Throughout the industry, stakeholders are highly anticipating the introduction of the Boeing 777X towards the middle of the decade. This next-generation family of Boeing’s popular twin-engine widebody jetliner will feature several revolutionary features and the most prominent is undoubtedly its folding wingtips. However, did you know that Airbus has also patented a similar technology?
Airbus’s folding wingtips
As aeroTELEGRAPH has reported, Boeing first secured a patent for folding wingtips in the 1990s. However, a lack of interest from airlines at the time meant that the concept did not come to fruition until the development of the 777X. The program has been delayed several times, originally set to be introduced in 2020. The current timeline suggests the aircraft will be first delivered in early 2025, assuming the rest of the certification process goes to plan.
As it happens, both parties from the industry-dominating Airbus-Boeing aircraft manufacturing duopoly have secured such patents in years gone by. The European planemaker secured its own patent for moving wingtips in 2014. It planned for its “wingtip mechanisms” to be “pivotable in relation to the fixed wing.”
As well as securing a patent for upwards folding wingtips, like those on the 777X, 2014 also saw Airbus be granted one for those which fold downwards. The European manufacturer stated several advantages to downwards folding wingtips.
- This technology would use lighter locking mechanisms and actuators than upwards folding wingtips.
- Such wingtips are supposedly safer. Airbus claimed that this is because aerodynamic forces may cause faulty wingtips to fold upwards inflight, compromising the aircraft’s aerodynamic properties.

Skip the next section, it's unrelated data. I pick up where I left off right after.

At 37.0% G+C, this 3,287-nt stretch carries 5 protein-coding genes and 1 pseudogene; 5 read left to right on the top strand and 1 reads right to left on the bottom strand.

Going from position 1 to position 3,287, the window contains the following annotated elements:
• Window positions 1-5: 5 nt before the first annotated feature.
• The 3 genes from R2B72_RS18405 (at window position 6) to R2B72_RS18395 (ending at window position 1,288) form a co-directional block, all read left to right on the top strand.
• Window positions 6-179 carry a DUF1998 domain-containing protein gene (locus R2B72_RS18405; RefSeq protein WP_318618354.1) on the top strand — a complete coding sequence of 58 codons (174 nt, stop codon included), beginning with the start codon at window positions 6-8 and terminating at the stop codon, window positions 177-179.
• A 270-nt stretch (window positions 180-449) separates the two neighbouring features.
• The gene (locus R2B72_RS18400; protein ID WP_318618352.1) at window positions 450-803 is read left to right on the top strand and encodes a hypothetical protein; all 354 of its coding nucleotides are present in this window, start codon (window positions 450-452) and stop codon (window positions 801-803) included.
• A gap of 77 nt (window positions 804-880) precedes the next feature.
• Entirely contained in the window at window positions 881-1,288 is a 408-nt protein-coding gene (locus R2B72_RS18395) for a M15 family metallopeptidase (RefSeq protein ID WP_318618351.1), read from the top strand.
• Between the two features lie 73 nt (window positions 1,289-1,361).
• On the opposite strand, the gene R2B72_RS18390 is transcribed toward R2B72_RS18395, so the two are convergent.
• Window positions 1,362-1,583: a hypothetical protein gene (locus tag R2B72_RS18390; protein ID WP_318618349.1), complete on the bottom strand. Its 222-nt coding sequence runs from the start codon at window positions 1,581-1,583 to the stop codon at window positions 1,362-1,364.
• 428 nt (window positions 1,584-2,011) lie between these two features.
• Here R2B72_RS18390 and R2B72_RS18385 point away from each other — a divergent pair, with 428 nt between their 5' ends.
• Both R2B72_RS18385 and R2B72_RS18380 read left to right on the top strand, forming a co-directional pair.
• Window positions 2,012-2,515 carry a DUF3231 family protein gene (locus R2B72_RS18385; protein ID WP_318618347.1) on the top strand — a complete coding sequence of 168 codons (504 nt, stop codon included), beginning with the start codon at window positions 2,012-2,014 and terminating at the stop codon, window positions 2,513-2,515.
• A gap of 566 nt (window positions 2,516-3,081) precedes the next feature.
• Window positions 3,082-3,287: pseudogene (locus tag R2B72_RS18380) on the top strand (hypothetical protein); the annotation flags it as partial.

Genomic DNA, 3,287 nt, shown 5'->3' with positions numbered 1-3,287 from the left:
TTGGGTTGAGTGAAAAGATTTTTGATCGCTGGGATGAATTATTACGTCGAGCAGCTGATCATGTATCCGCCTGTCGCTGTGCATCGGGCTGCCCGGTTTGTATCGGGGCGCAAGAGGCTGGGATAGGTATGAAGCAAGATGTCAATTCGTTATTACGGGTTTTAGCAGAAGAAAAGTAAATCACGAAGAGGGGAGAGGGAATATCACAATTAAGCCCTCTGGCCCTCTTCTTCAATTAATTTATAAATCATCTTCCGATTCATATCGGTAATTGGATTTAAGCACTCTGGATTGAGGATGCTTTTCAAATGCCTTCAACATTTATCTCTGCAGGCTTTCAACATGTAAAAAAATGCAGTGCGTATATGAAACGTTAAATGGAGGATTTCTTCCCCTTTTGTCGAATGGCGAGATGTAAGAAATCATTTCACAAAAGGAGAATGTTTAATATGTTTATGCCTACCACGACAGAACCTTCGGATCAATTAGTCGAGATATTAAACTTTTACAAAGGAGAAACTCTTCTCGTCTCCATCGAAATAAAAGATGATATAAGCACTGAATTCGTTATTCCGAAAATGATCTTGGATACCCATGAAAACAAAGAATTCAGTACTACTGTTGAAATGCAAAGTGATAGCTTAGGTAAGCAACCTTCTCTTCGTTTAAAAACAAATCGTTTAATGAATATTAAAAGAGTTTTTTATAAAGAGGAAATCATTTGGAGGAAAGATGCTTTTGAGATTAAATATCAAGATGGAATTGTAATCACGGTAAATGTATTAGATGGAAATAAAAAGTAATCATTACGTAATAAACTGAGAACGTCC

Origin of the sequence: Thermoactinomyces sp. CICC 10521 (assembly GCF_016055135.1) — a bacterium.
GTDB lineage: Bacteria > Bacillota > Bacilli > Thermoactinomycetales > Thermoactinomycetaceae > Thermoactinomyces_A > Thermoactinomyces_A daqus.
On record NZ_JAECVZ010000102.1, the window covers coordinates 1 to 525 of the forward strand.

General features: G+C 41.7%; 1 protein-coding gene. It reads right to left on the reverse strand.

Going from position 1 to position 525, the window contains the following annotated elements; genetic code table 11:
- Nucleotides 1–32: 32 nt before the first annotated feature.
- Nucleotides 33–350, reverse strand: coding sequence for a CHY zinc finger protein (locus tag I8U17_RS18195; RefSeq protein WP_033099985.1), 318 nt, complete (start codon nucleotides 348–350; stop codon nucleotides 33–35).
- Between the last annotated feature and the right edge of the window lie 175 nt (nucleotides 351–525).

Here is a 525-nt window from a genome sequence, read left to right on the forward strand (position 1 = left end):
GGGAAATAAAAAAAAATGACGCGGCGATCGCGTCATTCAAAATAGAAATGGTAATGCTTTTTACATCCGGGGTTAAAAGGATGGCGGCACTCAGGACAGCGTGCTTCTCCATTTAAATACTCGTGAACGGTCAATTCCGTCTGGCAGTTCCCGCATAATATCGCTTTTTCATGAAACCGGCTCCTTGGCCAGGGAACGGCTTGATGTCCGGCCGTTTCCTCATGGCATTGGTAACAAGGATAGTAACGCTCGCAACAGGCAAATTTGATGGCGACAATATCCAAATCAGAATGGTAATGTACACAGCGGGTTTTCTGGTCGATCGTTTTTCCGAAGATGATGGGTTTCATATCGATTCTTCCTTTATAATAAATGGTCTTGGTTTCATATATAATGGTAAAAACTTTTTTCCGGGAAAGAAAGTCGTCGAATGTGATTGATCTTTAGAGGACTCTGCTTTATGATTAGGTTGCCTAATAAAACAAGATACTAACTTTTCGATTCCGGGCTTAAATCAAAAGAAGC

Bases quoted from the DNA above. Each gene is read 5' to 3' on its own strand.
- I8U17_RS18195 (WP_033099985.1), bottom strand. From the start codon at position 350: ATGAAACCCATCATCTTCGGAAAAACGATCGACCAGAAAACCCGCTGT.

Changes to the industry ever since
Since obtaining its patent for folding wingtips in 2014, Airbus is yet to push much further forward in developing the technology. This is because, at the time of the patent application, it predicted “a trend towards increasingly large passenger aircraft.” However, as we have seen in recent years, the opposite has proven to be the case.
Airlines have been preferring long-range smaller aircraft, such as the Boeing 787 and even the upcoming Airbus A321XLR. This meant there was no need to include folding wingtips in these designs, although there is nothing preventing them from being added to a new design.
Photo: Vincenzo Pace | Simple Flying
This trend away from larger aircraft, in contrast to Airbus’s prediction, culminated during the pandemic. Many airlines retired their A380s outright, while others put theirs in long-term storage. In 2023, many carriers have brought their superjumbos back in service, but it is clear the type is on its way out.
Given the falling success of large aircraft, Airbus is looking to its long-haul narrowbodies as the next big thing. With the A321XLR set to be delivered in 2024, hundreds are already on order as carriers anticipate new routes.
The reason for folding wingtips
The folding wingtips will allow 777X operators greater versatility in terms of the airports they can access with the plane. As Simple Flying reported in November, the aircraft will boast Boeing’s widest-ever wingspan, totaling 71 meters in width.
This would ordinarily place the aircraft in ICAO’s aerodrome code F. This is the same categorization as larger airliners such as the Airbus A380 and Boeing 747. This would greatly restrict which airports the 777X could fly in and out of. However, the wingtips offer a solution.
Photo: BlueBarronPhoto | Shutterstock
When the 777X is safely on the ground, its wingtips can fold upwards and inwards. This reduces its wingspan to 64.8 meters, which is just below the threshold (65 meters) for ICAO code E. This means that it will have the same operational versatility as previous 777 models. This, in turn, will allow operators of both old and new variants to enjoy increased flexibility in the event of a swap.
How do you feel about folding wingtips on commercial aircraft? Do you think they will become a more common feature in future designs? Let us know your thoughts in the comments.
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